Opposing silhouettes, one symbolic of a bible specialist, and one symbolic of an editorial generalist.

Why You Need a Bible Proofreading Specialist

Peachtree’s three-phase process


If you thought you had a serious health condition, you wouldn’t turn to the SpeedyCare clinic on the corner, even if the people there are really nice. You’d make an appointment with your trusted doctor. In all likelihood, he or she would run a few tests and refer you to a specialist—a neurologist, a cardiologist, or another -ologist.

This is the world we live in. Everything is specialized. People become experts, not just in a field, but in one particular facet of a field. This is not a bad thing; there’s just so much to know. No one can adequately master all the knowledge and skills needed to do everything.

Publishing is highly specialized too. Just because an editor is in demand when it comes to whipping inspirational fiction manuscripts into shape doesn’t mean she is equipped or trained to tackle the complexities of a massive Bible project.

We speak from experience. Bible edito­rial work is the skill we’ve been mastering for nearly forty years. When you’ve got a Bible publishing project, you want it done with excellence. And we do too.

What are best practices for Bible proofreading? The road map for success follows the same path we’ve developed over the years and includes a three-phase process.


Peachtree’s Three Phase Process

Step One: Project Onboarding

You probably know what will happen to a long-distance trip if the navigator is even a fraction of a degree off course. If his miscalculation is caught early, it will take little effort to get back on track. But the more time that goes by without a correction, the farther the navigator ends up from his destination.

In a similar way, the sooner little errors are caught in a Bible layout the better, preventing huge, expensive problems later. Case in point: Genesis represents the first 4.9 percent of the Bible. When we catch systematic errors there, we can stop them before they have a chance to grow. Can you imagine what a seemingly small error in Genesis would look like once it reached Isaiah?

In this first stage, we pore over an initial test file and examine it for small issues that can turn into big problems. Specifically, we look to see if Bible verses are missing, if notes are on the correct page, if paragraphs and special settings are set correctly. Asking the typesetter to
reset even one paragraph or list could potentially reflow dozens of pages. That’s why we want to find and fix such things early—to save you time and help preserve your budget so you can use those funds to distribute your newly printed Bible.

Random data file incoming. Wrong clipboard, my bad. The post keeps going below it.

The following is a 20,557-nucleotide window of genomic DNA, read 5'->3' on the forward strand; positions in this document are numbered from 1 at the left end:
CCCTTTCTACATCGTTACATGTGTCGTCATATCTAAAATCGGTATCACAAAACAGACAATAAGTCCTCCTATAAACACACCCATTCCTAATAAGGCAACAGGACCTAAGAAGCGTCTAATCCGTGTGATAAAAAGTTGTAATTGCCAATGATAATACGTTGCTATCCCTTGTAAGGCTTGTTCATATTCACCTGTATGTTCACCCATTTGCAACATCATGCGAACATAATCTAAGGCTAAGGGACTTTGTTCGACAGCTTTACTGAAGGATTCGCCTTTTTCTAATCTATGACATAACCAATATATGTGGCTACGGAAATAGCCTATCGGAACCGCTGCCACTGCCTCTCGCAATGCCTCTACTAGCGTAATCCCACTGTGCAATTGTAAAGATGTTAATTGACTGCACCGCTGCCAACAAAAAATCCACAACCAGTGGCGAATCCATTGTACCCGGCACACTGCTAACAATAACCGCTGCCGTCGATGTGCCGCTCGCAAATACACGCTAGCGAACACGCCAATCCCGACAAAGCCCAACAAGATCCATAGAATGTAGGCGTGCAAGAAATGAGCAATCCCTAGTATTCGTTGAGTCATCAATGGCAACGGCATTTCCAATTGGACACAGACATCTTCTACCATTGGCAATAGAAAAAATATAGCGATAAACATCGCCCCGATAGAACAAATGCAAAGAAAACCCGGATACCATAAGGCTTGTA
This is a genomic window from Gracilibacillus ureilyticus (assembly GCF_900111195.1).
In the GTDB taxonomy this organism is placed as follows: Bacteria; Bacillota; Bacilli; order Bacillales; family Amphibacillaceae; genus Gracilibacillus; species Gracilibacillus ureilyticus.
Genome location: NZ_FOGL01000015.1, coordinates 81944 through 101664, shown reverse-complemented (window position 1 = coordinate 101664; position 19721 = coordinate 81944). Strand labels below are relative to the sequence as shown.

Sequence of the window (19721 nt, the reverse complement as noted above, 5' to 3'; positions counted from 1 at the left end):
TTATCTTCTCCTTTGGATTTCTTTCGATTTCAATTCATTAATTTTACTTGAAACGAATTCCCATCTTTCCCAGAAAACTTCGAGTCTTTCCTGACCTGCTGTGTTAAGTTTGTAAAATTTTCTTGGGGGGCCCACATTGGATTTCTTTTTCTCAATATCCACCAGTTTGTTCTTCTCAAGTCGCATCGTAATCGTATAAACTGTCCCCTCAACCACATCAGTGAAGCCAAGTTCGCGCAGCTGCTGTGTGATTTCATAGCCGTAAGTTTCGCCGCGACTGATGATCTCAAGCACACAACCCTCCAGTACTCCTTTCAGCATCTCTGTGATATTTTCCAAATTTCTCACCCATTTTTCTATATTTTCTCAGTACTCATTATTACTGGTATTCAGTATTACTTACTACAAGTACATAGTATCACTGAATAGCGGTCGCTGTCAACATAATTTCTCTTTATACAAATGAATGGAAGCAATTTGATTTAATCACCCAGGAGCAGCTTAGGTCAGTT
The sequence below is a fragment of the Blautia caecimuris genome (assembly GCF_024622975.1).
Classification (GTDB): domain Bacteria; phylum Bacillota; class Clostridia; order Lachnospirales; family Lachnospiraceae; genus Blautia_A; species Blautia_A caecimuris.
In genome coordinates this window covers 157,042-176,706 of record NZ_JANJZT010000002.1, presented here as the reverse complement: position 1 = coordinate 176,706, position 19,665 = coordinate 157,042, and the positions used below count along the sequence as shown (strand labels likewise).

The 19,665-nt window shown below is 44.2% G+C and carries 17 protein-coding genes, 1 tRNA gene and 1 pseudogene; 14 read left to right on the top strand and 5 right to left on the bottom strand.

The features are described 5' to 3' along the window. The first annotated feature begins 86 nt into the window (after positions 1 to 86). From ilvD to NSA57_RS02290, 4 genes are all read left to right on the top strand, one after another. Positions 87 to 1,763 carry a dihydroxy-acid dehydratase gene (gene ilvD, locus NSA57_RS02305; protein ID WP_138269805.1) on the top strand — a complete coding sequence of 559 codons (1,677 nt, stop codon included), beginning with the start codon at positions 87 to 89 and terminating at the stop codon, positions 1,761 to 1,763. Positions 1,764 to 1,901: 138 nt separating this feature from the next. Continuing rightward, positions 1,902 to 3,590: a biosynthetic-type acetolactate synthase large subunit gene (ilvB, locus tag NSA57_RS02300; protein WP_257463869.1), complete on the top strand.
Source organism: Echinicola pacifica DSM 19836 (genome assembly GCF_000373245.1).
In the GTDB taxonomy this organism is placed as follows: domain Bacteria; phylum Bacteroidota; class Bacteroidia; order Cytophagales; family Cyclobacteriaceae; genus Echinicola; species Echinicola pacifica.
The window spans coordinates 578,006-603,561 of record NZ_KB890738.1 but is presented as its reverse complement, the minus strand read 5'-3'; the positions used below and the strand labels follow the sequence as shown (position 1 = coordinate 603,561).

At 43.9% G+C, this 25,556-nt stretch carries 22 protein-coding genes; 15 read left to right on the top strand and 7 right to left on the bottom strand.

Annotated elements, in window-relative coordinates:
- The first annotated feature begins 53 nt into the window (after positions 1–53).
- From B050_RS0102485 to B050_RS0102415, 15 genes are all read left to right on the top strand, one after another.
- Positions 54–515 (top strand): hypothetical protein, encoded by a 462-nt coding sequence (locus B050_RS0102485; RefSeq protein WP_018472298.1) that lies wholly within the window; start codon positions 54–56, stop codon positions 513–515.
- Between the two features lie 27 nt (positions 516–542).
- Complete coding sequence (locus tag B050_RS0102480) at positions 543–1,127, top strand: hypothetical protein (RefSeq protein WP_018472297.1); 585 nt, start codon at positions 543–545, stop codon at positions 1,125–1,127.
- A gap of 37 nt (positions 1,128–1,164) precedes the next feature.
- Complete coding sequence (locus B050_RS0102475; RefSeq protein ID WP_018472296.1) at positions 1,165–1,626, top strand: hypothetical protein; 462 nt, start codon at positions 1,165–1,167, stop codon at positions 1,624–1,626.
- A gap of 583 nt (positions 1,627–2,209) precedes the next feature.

Step Two: Scripture Integrity Check

Step two is where we begin a line-by-line review of the Bible pages. Four or five team members look at each page and check each line of Scripture. (That’s a lot of looking, since each Bible usually has more than 100,000 lines.) Our team checks and double-checks footnotes and cross-references. We run custom software we’ve developed to ensure every bit of the Bible is intact. We also look at ancillary content—study notes, special features, and the like.

We examine every line of every project to ensure every copyright requirement is met and every word is accounted for.

Chart of Project Lead Oversight Process

Step Three: Project Lead Review

In step three of our quality control process, all high-visibility items (e.g., running heads, chapter starts, page numbers, etc.) are double-checked. The project lead collates the work of the Scripture Integrity Team members. And then, all notes and comments are routed back to the publisher, editor, or typesetter and presented in the way that we have agreed upon at the start of the project.

This is the meticulous process we’ve followed over a thousand times. While there are many motivations in publishing, our drive is from the heart: we aim to make sure each new Bible project we deliver allows the Spirit of God to work powerfully (Hebrews 4:12)— without the distraction of human errors.

Experience matters because there is too much that can go wrong in Bible publishing. Contact us.